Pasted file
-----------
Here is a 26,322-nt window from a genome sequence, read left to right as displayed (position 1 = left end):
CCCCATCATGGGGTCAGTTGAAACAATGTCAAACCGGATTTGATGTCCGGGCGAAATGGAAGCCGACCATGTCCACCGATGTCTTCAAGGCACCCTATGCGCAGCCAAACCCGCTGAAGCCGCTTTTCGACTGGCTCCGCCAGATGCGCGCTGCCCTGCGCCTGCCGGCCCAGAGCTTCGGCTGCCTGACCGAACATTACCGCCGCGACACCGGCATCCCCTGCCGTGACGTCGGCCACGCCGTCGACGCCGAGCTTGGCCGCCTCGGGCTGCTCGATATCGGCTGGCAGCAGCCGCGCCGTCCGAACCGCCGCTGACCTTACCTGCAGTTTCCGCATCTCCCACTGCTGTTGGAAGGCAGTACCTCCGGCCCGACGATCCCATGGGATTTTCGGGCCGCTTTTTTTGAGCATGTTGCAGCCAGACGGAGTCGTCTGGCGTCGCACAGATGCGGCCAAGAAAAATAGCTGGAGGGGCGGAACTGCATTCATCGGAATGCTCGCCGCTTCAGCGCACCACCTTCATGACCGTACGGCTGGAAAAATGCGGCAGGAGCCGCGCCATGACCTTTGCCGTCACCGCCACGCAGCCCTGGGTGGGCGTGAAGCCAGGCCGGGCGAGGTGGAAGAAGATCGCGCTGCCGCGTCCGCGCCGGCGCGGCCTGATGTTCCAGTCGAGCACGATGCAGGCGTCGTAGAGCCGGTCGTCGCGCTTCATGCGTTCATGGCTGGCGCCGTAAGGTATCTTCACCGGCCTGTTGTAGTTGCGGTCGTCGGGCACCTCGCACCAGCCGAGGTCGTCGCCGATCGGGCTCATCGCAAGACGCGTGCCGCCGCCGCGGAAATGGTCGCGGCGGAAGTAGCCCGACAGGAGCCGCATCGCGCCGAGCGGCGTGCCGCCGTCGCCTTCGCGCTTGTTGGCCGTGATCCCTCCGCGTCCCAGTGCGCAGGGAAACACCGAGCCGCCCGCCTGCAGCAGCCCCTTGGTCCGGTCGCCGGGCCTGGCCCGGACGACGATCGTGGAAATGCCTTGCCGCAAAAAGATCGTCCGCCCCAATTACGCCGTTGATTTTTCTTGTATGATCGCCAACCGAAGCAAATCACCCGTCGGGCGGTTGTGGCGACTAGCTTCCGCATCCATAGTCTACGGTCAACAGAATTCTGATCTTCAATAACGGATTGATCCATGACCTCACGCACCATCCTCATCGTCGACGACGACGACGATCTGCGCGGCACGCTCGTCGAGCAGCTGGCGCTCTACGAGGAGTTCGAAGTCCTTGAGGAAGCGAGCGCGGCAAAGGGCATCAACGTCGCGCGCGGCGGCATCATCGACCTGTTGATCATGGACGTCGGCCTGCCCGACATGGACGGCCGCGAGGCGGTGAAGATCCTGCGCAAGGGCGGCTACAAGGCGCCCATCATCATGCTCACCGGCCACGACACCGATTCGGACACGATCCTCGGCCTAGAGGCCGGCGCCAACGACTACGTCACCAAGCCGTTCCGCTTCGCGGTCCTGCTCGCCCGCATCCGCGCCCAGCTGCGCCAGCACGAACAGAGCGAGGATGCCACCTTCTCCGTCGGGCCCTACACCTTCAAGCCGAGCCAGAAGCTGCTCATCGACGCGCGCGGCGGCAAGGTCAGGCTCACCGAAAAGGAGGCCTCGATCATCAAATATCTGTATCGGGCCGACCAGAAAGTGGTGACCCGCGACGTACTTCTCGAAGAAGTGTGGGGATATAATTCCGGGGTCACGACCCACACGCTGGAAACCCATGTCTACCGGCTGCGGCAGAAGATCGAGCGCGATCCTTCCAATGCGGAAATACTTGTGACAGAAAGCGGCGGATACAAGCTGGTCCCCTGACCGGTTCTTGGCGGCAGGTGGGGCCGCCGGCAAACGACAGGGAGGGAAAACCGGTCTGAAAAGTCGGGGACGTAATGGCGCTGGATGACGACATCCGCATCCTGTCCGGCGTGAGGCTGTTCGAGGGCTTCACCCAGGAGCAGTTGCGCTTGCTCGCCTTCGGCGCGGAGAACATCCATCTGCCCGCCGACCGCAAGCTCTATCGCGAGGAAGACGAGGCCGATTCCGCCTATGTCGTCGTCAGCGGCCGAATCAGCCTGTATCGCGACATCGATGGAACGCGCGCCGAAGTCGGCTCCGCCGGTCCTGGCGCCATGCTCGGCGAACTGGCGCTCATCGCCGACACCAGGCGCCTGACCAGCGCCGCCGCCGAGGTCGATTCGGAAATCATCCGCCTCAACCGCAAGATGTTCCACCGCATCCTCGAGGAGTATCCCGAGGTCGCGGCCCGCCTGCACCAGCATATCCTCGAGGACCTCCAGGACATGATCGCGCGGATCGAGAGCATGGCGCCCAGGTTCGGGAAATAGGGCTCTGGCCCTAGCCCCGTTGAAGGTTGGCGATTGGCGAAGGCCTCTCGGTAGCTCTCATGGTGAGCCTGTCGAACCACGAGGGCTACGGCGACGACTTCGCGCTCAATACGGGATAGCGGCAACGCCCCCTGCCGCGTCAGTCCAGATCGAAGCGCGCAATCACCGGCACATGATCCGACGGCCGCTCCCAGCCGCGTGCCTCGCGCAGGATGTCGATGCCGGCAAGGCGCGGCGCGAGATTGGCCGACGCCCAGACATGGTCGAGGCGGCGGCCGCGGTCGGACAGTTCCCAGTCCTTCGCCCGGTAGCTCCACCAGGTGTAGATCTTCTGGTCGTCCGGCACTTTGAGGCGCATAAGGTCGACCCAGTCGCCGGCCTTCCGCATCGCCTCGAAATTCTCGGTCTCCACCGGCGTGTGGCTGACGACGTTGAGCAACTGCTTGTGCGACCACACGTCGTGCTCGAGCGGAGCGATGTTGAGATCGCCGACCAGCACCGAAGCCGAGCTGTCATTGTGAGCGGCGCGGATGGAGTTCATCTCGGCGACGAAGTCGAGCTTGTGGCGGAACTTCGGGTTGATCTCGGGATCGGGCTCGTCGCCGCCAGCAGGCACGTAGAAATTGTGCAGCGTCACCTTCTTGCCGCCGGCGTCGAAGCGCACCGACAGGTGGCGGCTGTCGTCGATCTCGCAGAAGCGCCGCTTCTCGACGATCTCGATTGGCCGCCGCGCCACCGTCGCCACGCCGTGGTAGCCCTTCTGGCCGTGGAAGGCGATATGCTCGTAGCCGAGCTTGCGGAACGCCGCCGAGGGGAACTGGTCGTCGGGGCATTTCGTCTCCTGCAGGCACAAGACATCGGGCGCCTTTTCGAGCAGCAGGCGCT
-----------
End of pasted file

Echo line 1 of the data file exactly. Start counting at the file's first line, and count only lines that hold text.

Here is a 26,322-nt window from a genome sequence, read left to right as displayed (position 1 = left end):